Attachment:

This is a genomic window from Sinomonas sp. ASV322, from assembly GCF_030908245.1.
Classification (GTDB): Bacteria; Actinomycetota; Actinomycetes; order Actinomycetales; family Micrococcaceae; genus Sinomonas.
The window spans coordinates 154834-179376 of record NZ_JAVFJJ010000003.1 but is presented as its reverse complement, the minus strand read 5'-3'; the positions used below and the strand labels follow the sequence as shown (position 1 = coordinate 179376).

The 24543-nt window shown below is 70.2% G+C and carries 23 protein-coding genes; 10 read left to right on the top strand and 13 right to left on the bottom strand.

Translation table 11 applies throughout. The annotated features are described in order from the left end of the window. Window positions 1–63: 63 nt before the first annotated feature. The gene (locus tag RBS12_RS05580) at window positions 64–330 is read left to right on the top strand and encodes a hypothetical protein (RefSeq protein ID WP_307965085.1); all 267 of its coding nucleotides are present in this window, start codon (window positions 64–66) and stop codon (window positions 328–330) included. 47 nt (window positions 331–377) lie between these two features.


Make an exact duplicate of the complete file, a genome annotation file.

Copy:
This is a genomic window from Sinomonas sp. ASV322, from assembly GCF_030908245.1.
Classification (GTDB): Bacteria; Actinomycetota; Actinomycetes; order Actinomycetales; family Micrococcaceae; genus Sinomonas.
The window spans coordinates 154834-179376 of record NZ_JAVFJJ010000003.1 but is presented as its reverse complement, the minus strand read 5'-3'; the positions used below and the strand labels follow the sequence as shown (position 1 = coordinate 179376).

The 24543-nt window shown below is 70.2% G+C and carries 23 protein-coding genes; 10 read left to right on the top strand and 13 right to left on the bottom strand.

Translation table 11 applies throughout. The annotated features are described in order from the left end of the window. Window positions 1–63: 63 nt before the first annotated feature. The gene (locus tag RBS12_RS05580) at window positions 64–330 is read left to right on the top strand and encodes a hypothetical protein (RefSeq protein ID WP_307965085.1); all 267 of its coding nucleotides are present in this window, start codon (window positions 64–66) and stop codon (window positions 328–330) included. 47 nt (window positions 331–377) lie between these two features.